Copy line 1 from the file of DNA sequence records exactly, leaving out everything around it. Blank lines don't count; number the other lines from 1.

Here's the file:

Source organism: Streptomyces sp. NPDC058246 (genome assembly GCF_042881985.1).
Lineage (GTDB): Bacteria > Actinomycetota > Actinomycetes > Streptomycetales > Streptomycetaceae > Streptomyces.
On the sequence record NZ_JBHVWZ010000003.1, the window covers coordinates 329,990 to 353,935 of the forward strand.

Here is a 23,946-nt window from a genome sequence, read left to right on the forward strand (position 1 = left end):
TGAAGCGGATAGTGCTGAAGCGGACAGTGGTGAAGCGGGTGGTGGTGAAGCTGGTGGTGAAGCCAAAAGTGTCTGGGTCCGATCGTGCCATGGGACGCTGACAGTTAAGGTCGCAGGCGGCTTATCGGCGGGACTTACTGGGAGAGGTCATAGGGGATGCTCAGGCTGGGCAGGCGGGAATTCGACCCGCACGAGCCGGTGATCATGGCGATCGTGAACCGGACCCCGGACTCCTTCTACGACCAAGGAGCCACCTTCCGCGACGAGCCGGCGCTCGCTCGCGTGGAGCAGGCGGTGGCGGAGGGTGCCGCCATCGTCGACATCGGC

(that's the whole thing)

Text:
Source organism: Streptomyces sp. NPDC058246 (genome assembly GCF_042881985.1).